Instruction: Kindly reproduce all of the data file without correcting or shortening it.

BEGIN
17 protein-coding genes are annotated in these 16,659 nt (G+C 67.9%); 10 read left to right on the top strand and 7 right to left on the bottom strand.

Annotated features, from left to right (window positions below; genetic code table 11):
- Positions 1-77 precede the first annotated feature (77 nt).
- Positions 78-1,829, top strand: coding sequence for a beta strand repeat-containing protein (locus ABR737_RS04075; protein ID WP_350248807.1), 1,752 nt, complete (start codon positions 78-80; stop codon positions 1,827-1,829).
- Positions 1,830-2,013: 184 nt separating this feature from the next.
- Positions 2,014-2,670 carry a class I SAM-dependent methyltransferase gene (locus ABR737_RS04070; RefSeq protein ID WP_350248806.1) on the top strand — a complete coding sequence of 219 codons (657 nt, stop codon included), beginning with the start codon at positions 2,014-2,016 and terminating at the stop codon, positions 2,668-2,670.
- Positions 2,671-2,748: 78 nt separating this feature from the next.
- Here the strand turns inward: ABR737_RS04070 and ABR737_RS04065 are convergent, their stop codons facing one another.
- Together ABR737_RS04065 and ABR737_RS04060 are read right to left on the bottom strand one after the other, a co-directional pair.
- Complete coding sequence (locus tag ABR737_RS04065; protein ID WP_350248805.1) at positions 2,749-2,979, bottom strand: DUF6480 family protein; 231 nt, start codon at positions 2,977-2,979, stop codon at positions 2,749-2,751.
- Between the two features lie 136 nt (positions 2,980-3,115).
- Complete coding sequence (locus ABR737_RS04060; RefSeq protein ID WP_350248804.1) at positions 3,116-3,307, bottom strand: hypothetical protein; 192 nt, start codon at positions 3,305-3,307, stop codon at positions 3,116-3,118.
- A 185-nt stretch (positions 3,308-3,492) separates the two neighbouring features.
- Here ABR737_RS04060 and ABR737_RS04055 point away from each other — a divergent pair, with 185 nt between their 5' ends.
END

17 protein-coding genes are annotated in these 16,659 nt (G+C 67.9%); 10 read left to right on the top strand and 7 right to left on the bottom strand.

Annotated features, from left to right (window positions below; genetic code table 11):
- Positions 1-77 precede the first annotated feature (77 nt).
- Positions 78-1,829, top strand: coding sequence for a beta strand repeat-containing protein (locus ABR737_RS04075; protein ID WP_350248807.1), 1,752 nt, complete (start codon positions 78-80; stop codon positions 1,827-1,829).
- Positions 1,830-2,013: 184 nt separating this feature from the next.
- Positions 2,014-2,670 carry a class I SAM-dependent methyltransferase gene (locus ABR737_RS04070; RefSeq protein ID WP_350248806.1) on the top strand — a complete coding sequence of 219 codons (657 nt, stop codon included), beginning with the start codon at positions 2,014-2,016 and terminating at the stop codon, positions 2,668-2,670.
- Positions 2,671-2,748: 78 nt separating this feature from the next.
- Here the strand turns inward: ABR737_RS04070 and ABR737_RS04065 are convergent, their stop codons facing one another.
- Together ABR737_RS04065 and ABR737_RS04060 are read right to left on the bottom strand one after the other, a co-directional pair.
- Complete coding sequence (locus tag ABR737_RS04065; protein ID WP_350248805.1) at positions 2,749-2,979, bottom strand: DUF6480 family protein; 231 nt, start codon at positions 2,977-2,979, stop codon at positions 2,749-2,751.
- Between the two features lie 136 nt (positions 2,980-3,115).
- Complete coding sequence (locus ABR737_RS04060; RefSeq protein ID WP_350248804.1) at positions 3,116-3,307, bottom strand: hypothetical protein; 192 nt, start codon at positions 3,305-3,307, stop codon at positions 3,116-3,118.
- A 185-nt stretch (positions 3,308-3,492) separates the two neighbouring features.
- Here ABR737_RS04060 and ABR737_RS04055 point away from each other — a divergent pair, with 185 nt between their 5' ends.